By Stefano Ambrogi and Tim Castle
LONDON (Reuters) - Breakaway protestors scuffled with police and smashed windows in central London on Saturday as tens of thousands of Britons marched against government austerity cuts.
Groups dressed in black and wearing masks threw flares and smoke grenades and broke into a branch of HSBC bank in the center of the capital.
Police were pelted with paint and what they said were light bulbs filled with ammonia by protestors who split from the main rally called by unions to protest public spending cuts, rising unemployment, tax rises and pension reforms.
They also cracked windows at a McDonald's restaurant and at another shop and bank branch.
Union leaders said well over 250,000 people angry at government economic policies joined what was billed as the biggest rally in the capital since protests against war in Iraq in 2003.
Around 4,500 police officers, some wearing riot helmets, were on duty along with hundreds of union-trained stewards.
The Conservative-led coalition is pushing ahead with a tough debt reduction programme to virtually eliminate a budget deficit, currently running at about 10 percent of GDP, by 2015 to protect Britain's triple-A credit rating.
Unions and the opposition Labor Party say the measures go too far, too fast and are bringing misery to millions of Britons with unemployment at its highest level since 1994.
Labour leader Ed Miliband told protesters in Hyde Park they followed in the footsteps of the suffragettes, the U.S. civil rights movement and the anti-apartheid movement.
"Our struggle is to fight to preserve, protect and defend the best of the services we cherish because they represent the best of the country we love," he said.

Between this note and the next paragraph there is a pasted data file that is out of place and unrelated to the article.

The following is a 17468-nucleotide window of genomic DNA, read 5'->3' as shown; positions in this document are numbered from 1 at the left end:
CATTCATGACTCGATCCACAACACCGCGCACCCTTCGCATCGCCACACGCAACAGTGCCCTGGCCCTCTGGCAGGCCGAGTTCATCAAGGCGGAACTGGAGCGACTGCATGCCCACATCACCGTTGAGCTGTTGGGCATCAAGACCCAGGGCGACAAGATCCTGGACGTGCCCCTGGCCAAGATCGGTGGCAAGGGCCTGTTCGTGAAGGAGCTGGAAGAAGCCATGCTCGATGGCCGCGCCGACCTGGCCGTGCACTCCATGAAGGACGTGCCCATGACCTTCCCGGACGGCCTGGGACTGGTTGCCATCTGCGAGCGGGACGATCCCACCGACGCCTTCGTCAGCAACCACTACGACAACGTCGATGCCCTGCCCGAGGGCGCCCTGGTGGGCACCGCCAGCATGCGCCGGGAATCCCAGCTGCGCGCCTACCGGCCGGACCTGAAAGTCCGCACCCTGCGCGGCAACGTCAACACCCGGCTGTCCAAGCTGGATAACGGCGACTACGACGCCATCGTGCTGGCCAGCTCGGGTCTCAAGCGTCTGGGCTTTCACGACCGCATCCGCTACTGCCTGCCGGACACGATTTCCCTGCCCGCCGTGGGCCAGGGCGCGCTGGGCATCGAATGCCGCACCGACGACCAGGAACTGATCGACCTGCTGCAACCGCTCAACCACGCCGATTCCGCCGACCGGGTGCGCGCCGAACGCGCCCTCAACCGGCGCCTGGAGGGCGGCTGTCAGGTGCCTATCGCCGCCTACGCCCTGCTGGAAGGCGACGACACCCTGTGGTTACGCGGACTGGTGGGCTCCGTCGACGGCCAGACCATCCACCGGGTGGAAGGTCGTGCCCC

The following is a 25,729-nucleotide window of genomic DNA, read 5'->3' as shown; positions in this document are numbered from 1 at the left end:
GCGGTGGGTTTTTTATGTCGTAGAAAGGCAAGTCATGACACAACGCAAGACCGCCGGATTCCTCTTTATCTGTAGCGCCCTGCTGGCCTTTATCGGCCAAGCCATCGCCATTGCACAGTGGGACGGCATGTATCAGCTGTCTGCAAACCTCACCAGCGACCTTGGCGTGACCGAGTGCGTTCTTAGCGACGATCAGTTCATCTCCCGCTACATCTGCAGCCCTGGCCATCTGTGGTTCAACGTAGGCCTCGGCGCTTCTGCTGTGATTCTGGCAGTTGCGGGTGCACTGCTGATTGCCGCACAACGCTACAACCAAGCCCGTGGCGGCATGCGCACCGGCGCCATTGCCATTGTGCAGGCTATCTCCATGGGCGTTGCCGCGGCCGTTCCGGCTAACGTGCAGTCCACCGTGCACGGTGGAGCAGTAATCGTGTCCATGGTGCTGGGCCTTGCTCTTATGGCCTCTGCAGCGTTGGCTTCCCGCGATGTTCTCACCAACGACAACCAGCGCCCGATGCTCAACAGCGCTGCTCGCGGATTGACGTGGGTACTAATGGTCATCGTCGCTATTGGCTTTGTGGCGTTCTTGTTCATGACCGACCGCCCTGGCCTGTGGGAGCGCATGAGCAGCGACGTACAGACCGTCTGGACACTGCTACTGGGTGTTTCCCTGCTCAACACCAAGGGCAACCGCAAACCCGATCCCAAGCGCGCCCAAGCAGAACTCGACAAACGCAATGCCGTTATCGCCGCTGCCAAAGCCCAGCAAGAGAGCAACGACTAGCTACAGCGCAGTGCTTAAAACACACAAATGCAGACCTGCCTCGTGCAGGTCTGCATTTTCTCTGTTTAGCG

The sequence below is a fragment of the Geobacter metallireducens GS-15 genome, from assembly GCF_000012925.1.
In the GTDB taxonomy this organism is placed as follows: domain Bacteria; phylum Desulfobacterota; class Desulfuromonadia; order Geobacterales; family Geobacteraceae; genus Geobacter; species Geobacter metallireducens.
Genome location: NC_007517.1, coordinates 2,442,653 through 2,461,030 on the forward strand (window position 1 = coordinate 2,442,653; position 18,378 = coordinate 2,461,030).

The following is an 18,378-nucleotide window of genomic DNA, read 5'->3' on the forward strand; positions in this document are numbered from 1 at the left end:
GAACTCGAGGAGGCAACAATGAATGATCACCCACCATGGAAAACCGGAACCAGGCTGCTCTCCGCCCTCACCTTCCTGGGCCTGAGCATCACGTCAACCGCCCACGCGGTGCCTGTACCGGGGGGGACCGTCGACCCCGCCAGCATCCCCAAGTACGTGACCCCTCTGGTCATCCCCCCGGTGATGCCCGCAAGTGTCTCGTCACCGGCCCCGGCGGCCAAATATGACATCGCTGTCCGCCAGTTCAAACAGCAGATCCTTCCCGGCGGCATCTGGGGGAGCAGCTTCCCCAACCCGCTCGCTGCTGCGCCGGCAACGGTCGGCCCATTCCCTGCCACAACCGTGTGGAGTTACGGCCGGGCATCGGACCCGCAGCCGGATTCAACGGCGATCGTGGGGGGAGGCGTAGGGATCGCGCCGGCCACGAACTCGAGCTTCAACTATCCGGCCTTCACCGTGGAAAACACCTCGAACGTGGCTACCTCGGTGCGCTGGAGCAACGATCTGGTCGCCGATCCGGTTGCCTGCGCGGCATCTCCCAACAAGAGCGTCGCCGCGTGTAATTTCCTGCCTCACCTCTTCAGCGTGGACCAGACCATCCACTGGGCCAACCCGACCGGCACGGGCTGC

Brendan Barber, general secretary of the umbrella labor organization, the Trades Union Congress, said earlier he expected the march to be London's largest since up to 1 million protested against the planned invasion of Iraq in 2003.
Many European countries have seen mass protests in recent months as governments slash public spending to try to help their economies to recover from the global financial crisis.
The government says it is cleaning up a mess left by the previous Labor government and that failure to act would leave Britain exposed to market turmoil.
Retired journalist Karl Dallas, 80, said he had got up at 5:30 a.m. to travel to the march from Bradford in north England.
"The cuts are totally unnecessary," he told Reuters.
"Britain had a worse deficit after the (second world) war, we established the National Health Service, nationalized the railways and the coal mines, laid the basis of the welfare state. Now they are destroying the welfare state -- it's political, not economic."
(Writing by Olesya Dmitracova; editing by David Cowell)